This versatile artist cultivates painting, sculpture, etching, photography and interior design.  His most recent shows took place at the “Palacio de Congresos” in Madrid, at the Sociedad Económica de Amigos del País (Málaga) and in Chicago. 

His sculptures incorporate diverse materials such as wood, stone and metal; with all of those he creates well-defined objects of great strength, with clean lines even though they come from recycled materials.  He has been attracted to this style by the mechanistic world, as was Fernand Leger, Julio Le Parc or Edgard Negret.  Geometry resonates in the construction of these sculptures that meshes perfectly with his painting.

Suturing Two Bodies
It is probably in his painting that Salvador Calvo’s visual creativity best flows.  His oil paintings contain a prodigious colour repertory – all light and shadow at the same time.  Geometry dominates the composition and gives architectural perspective to the space.  The bluish orange colours with rusty metallic tones give shape to reticular, elliptical, ovoid and spherical objects, finite lines….

The circular movement, rotating and spiraling provide a dramatic spatial element to the themes, through which only a few titles reveal the pathos.  “Healing the Green Scar” (2004) shows four broken curves with a textile air due to the buttonholes and purple stripes alongside.  “Clasps” (2004) repeats red tones, the idea of stitching two separate bodies.  “Shadow” is very suggestive, an acrylic ink on linen, with a strong architectural and spatial feel.  In “Revelation,” an oval form breaks through the composition and appears with renewed light.

Far from these works is “Metamorphosis” (2002), that identifies with his work of the ‘90s, more fascinated by the world of machines.  It is definitely a painting of cosmic vision, hysterical and spatial, in which the dream-like vision is penetrated by geometric forms.

Salvador Calvo is a brilliant painter, who demonstrates more than he reveals.  His work shows great elegance without renouncing the illusory vision of painting.  His name is inscribed in the rich movement of Spanish geometric artists such a Palazuelo, Elena Asíns, Juliár Gil, Carmen Zulueta or Carlos Evangelista.

Julia Sáez-Angulo
Art Critic
Hechos de Hoy 30/8/2007


Salvador Calvo…

…is an artist who does not follow trends or “isms”, and he cannot be categorised into any group or tendency. He is faithful to himself and to his ability to generate illusions. He transmits ideas through symbols that are not of the type that are commonly and traditionally accepted, but they describe situations using synthesis to describe mental states and profound philosophical concepts.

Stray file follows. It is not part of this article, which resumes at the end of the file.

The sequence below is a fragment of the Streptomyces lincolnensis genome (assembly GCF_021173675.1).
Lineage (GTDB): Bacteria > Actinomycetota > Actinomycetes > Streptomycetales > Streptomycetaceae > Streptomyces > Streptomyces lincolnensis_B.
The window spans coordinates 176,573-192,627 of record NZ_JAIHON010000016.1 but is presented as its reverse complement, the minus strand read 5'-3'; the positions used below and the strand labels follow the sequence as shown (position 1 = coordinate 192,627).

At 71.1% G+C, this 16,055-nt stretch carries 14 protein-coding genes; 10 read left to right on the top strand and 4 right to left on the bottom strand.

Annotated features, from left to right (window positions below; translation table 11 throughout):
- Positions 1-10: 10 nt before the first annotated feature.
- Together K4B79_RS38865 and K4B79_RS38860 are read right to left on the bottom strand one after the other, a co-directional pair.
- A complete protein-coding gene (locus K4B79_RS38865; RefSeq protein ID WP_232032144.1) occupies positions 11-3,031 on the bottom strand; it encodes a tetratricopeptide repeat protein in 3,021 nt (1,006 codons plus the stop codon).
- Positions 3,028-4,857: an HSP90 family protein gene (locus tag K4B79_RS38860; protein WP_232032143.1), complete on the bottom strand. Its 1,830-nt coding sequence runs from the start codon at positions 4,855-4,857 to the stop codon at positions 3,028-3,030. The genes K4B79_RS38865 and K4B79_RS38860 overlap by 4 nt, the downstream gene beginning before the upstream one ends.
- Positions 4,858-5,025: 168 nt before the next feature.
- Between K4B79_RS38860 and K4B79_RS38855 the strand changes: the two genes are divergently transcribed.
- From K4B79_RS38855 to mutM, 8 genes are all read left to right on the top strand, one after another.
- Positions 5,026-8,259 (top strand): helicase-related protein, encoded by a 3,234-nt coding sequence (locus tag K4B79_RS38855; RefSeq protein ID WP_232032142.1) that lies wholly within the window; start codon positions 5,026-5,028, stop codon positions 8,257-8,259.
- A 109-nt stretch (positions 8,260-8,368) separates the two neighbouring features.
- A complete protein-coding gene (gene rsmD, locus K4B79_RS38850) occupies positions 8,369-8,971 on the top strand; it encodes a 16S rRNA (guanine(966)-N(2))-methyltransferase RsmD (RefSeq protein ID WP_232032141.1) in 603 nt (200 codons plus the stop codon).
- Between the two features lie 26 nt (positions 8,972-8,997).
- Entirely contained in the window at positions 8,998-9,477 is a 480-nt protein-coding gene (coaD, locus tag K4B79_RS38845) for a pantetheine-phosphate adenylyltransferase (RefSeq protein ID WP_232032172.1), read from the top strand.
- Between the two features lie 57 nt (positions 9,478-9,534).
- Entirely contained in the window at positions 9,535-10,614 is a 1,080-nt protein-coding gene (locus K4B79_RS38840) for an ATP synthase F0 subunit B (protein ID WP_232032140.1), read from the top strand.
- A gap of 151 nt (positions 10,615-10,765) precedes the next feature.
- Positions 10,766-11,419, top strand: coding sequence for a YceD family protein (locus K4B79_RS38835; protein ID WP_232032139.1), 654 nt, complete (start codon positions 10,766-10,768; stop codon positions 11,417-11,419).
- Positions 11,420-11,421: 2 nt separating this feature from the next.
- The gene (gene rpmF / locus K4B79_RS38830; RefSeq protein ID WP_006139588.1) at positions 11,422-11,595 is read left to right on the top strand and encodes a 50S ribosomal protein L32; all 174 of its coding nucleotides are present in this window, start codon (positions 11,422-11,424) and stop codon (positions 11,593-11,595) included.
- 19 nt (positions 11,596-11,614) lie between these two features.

Joan Lluís Montané
Art Critic
Artes Plásticas, Madrid, 2000


A  fragmented  microcosmic  vision…

…pervades the strange landscape of this artist. It is more than a romantic halo of dream and nostalgia… His work is an anthropologic mosaic of history. His universe, constructed from fragments of Western cultural reality, summarises the phylogenetic content of humanity. It interprets the present through the filter of the past and its cultural baggage. The technological revolution, neo-colonialism, the American dream, the global village, the new order or the end of history are all interpreted as shamanic signs…

The Western metropolis from its symbolic values is presented through associations interwoven intellectually among fragments of mythic culture and images of technological precision…

Jana Cazalla
Art Historian, Art Critic
Valencia, Spain 1998


… For contemporary pictorial reality, concept is often more important than visual delight. Calvo’s work seamlessly fuses form and content in unapologetically sensual and beautiful pictures and objects…

… Calvo’s precise and clear renderings open thresholds between past and present, making symbolic transformations possible…

…A master of light and shadow, Calvo examines objects at their edges, constructing a space out of opaque and transparent planes…

… Calvo’s sculptures bring to three-dimensional space the themes and textures of his drawings and paintings in a dialogue of material and virtual forms. His superior craftsmanship contrasts the refined and rustic aspects of wood and metal, adding to his poetic relationship with materials and forms wit and humor…

Simone Osthoff
Modern and Contemporary Art historian and Art Critic


… it's possible that all has been said. It's possible that everything has been painted. But, nevertheless, the artist never stops searching. Art would die if it were not a constant quest. Calvo is one of those artists who searches. More precisely, he looks for himself. He is driven to find himself, and, in order to do so, discovers a need to create.

… each painting is, for this artist, a piece of a mirror in which part of his face is reflected. Calvo balances harmonies of pure colour with the expression of tragedy and mystery. Some of his works are landscapes reduced to rhythmic curves. Previously I mentioned harmony… his paintings are exercises in counterpoint; each band of colour is a beautiful melody that softens or contrasts those around it. There might be a seed of desolation and tragedy in these naked scenes. Perhaps that mysterious breath emerges from the subconscious of the artist without his being aware of it

…waves of colour, skulls, loneliness: these are the visual signs that Calvo uses to offer us a faithful image of his spirit. He strives to find himself with conscious and unconscious elements, as he examines the core of his identity.

José Hierro
Poet, Art Critic
ABC, Madrid, 1973